This unveils for us one of the biggest controversies we have in modern Christianity today. People who claim faith and devotion to God alone, and people who claim to worship God alone, but in the end, when life doesn’t go the way they want it to, they are furious with God. Why? Because deep down, God was just the means to an end--a greater affection of the heart. In the end, they want to be God and determine what they need or the way it should be according to themselves. Do you see the deception in that? The hypocrisy?
Do you know what you are truly devoted to? What you truly trust in to live and enjoy life? The core of our sin is to long for anything other than God, or worse, to use Him to get to the thing we really want. When the fire comes or when life the way you like it hits a screeching halt is when you truly find out if you are devoted to God or if you see God as needing to be devoted to you.
True worship is for a God who is worth it in and of Himself and not for what He has done for us. If God, Himself, determines we must go into the blazing furnace, then so be it. Why? How? Because I have God. Because God is my end! To live is Christ! To die is gain. Because I get to enjoy and feast with Christ all the more.
Do you see why these three said, “If God doesn’t save us from the fire, we still will not bow down”? No matter what happens next, they have already won! Why? Because they are spiritually fireproof. They are not clinging to something that they might lose. They are not trying to earn something they still need. They have God. They are satisfied in God! These guys said, “You can have it all, but you can’t separate us from God. So, turn the heat up. Let’s do this!”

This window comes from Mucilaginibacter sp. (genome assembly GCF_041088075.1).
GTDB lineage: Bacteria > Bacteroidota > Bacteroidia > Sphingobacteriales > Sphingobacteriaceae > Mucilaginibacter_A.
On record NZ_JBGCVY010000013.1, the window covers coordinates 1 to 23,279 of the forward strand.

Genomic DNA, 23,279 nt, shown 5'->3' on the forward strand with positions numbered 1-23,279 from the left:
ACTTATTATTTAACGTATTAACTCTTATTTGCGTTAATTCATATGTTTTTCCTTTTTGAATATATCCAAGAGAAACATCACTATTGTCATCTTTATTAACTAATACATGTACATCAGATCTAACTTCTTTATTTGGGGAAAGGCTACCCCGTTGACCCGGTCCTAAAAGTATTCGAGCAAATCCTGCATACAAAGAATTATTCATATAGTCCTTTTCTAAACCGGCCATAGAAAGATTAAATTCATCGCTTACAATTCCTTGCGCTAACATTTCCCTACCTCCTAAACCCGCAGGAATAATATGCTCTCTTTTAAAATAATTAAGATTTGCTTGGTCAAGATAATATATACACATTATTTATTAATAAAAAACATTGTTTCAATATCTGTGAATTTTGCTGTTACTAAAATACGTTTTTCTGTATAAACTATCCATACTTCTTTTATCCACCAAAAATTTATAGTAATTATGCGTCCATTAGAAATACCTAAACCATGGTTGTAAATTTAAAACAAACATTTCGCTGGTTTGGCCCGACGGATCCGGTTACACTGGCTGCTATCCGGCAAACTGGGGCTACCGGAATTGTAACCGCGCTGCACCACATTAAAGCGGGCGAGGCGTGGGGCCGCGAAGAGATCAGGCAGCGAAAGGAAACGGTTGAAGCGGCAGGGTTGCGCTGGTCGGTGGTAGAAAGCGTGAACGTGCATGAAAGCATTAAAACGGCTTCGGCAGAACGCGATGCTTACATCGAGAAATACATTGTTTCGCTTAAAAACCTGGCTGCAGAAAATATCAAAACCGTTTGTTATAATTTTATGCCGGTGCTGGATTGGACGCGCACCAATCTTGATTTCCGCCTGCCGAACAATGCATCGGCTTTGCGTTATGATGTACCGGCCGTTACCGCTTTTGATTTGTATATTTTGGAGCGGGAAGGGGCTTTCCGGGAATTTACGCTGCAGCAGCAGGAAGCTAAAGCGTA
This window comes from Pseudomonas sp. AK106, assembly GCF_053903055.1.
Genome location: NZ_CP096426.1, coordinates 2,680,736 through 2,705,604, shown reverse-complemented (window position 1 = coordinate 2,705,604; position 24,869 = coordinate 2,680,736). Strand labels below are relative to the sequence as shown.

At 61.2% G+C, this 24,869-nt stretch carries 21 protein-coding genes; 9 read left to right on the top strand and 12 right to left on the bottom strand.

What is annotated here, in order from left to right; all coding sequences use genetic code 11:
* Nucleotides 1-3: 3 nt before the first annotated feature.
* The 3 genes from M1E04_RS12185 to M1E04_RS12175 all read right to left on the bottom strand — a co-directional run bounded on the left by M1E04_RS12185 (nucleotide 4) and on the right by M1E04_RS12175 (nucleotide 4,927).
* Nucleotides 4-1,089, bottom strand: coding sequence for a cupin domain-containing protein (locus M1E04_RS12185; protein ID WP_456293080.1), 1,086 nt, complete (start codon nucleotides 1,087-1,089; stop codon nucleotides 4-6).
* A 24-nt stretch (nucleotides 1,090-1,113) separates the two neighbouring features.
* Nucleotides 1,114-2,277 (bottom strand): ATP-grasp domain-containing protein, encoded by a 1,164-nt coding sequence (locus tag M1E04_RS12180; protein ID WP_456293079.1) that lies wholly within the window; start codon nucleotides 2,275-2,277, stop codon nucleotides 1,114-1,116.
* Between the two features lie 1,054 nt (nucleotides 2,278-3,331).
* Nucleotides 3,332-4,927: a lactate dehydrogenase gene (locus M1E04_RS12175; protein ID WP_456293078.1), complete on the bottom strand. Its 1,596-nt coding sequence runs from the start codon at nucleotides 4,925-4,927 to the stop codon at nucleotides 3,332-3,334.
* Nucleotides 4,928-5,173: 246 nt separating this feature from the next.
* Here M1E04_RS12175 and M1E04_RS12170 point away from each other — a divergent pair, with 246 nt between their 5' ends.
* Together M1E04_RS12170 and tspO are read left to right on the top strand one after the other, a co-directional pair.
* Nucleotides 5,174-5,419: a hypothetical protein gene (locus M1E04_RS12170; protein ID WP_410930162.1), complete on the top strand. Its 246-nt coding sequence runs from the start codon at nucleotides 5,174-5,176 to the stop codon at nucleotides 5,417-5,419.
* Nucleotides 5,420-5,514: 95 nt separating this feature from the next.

What happens next? King Neb is furious with these three. He is steaming. So, what does he do? He has his men turn up the heat seven times its normal temperature and has them bound fully clothed and tossed in. The fire is so hot that the men who put them in it die from the heat!
Next, King Neb sees two shocking things. First, he sees Shadrach, Meshach, and Abednego walking around in the blazing furnace. Next, he sees not three, but four men in the fire. The fourth he says “looks like a son of the gods.”
What can we glean from here? In the Bible, furnaces are a metaphor for trials, suffering, and trouble. Exile doesn’t mean comfort. It doesn’t mean home. When you are in captivity or stuck in a strange and foreign land, you are not comfortable at home.
A few things to take away here:
First, while in this life, you will suffer, struggle, and experience great trials! It is inevitable. Job 5:7 (NIV) says, “… man is born to trouble as surely as sparks fly upward.” 1 Peter 4:12 says, “Beloved, do not be surprised at the fiery trial when it comes upon you to test you, as though something strange were happening to you.”
As Americans, we really struggle with fully accepting this. No other country in the world thinks like we do when it comes to this. Americans deep down believe if you do life right, you will not and should not suffer. We think, “I have lived a good life. Why should I suffer?” The simple answer to that is Jesus lived a perfect life, and He suffered greatly during His life and in His death. We need to hold to the truth the apostle Paul gives us, “… the sufferings of this present time are not worth comparing with the glory that is to be revealed to us” (Romans 8:18).
Second, if you truly trust in God and hold nothing as more valuable than Him, then when the fire of this life comes, you will not burn up; instead, it will be to you what fire is to gold. It will refine you at your very core, changing you from the inside out. The fire will produce in you a character--the Fruit of the Spirit that you and I cannot produce ourselves.
But, if you hold onto something as more valuable to you than God, the fire will consume you. Why? Because it has something to cling to and consume. But in God, you cannot be consumed by the fiery trials. You will instead be refined.